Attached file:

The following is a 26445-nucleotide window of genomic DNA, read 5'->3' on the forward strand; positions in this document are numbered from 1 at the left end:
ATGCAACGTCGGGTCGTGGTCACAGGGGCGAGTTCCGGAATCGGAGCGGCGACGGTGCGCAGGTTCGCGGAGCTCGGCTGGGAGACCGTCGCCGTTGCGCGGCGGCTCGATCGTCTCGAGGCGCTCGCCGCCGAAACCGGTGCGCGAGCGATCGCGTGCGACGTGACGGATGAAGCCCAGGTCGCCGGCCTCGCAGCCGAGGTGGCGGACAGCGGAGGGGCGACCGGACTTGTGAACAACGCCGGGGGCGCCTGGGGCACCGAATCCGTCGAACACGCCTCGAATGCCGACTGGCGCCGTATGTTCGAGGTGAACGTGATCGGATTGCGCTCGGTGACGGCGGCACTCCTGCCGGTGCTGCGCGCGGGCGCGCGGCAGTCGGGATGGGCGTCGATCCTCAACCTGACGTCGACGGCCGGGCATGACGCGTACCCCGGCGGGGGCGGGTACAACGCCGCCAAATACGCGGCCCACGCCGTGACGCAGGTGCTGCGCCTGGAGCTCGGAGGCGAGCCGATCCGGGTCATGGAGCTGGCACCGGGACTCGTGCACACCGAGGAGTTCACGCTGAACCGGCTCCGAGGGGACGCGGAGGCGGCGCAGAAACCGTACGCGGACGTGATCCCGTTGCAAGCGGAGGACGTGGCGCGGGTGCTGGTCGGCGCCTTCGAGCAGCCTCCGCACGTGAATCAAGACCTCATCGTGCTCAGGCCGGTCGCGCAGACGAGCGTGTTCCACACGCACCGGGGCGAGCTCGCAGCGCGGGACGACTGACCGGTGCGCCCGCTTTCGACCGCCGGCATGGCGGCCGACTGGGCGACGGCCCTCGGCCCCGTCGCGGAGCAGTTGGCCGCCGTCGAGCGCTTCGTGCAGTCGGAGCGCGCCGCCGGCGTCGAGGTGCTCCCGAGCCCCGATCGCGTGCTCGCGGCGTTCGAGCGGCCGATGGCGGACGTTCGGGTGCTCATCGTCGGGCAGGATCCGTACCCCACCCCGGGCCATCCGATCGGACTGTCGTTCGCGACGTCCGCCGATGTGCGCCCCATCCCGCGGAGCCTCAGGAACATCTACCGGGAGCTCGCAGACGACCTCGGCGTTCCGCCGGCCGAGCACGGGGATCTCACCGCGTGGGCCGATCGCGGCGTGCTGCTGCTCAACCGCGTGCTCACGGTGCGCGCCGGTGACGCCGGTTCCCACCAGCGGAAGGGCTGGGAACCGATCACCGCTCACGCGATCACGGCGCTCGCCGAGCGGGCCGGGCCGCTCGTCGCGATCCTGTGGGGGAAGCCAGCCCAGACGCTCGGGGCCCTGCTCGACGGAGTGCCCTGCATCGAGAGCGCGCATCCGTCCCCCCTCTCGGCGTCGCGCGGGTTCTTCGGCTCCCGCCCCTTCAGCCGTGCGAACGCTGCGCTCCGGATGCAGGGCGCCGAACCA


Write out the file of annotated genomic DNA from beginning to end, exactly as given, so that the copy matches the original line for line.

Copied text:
The following is a 26445-nucleotide window of genomic DNA, read 5'->3' on the forward strand; positions in this document are numbered from 1 at the left end:
ATGCAACGTCGGGTCGTGGTCACAGGGGCGAGTTCCGGAATCGGAGCGGCGACGGTGCGCAGGTTCGCGGAGCTCGGCTGGGAGACCGTCGCCGTTGCGCGGCGGCTCGATCGTCTCGAGGCGCTCGCCGCCGAAACCGGTGCGCGAGCGATCGCGTGCGACGTGACGGATGAAGCCCAGGTCGCCGGCCTCGCAGCCGAGGTGGCGGACAGCGGAGGGGCGACCGGACTTGTGAACAACGCCGGGGGCGCCTGGGGCACCGAATCCGTCGAACACGCCTCGAATGCCGACTGGCGCCGTATGTTCGAGGTGAACGTGATCGGATTGCGCTCGGTGACGGCGGCACTCCTGCCGGTGCTGCGCGCGGGCGCGCGGCAGTCGGGATGGGCGTCGATCCTCAACCTGACGTCGACGGCCGGGCATGACGCGTACCCCGGCGGGGGCGGGTACAACGCCGCCAAATACGCGGCCCACGCCGTGACGCAGGTGCTGCGCCTGGAGCTCGGAGGCGAGCCGATCCGGGTCATGGAGCTGGCACCGGGACTCGTGCACACCGAGGAGTTCACGCTGAACCGGCTCCGAGGGGACGCGGAGGCGGCGCAGAAACCGTACGCGGACGTGATCCCGTTGCAAGCGGAGGACGTGGCGCGGGTGCTGGTCGGCGCCTTCGAGCAGCCTCCGCACGTGAATCAAGACCTCATCGTGCTCAGGCCGGTCGCGCAGACGAGCGTGTTCCACACGCACCGGGGCGAGCTCGCAGCGCGGGACGACTGACCGGTGCGCCCGCTTTCGACCGCCGGCATGGCGGCCGACTGGGCGACGGCCCTCGGCCCCGTCGCGGAGCAGTTGGCCGCCGTCGAGCGCTTCGTGCAGTCGGAGCGCGCCGCCGGCGTCGAGGTGCTCCCGAGCCCCGATCGCGTGCTCGCGGCGTTCGAGCGGCCGATGGCGGACGTTCGGGTGCTCATCGTCGGGCAGGATCCGTACCCCACCCCGGGCCATCCGATCGGACTGTCGTTCGCGACGTCCGCCGATGTGCGCCCCATCCCGCGGAGCCTCAGGAACATCTACCGGGAGCTCGCAGACGACCTCGGCGTTCCGCCGGCCGAGCACGGGGATCTCACCGCGTGGGCCGATCGCGGCGTGCTGCTGCTCAACCGCGTGCTCACGGTGCGCGCCGGTGACGCCGGTTCCCACCAGCGGAAGGGCTGGGAACCGATCACCGCTCACGCGATCACGGCGCTCGCCGAGCGGGCCGGGCCGCTCGTCGCGATCCTGTGGGGGAAGCCAGCCCAGACGCTCGGGGCCCTGCTCGACGGAGTGCCCTGCATCGAGAGCGCGCATCCGTCCCCCCTCTCGGCGTCGCGCGGGTTCTTCGGCTCCCGCCCCTTCAGCCGTGCGAACGCTGCGCTCCGGATGCAGGGCGCCGAACCA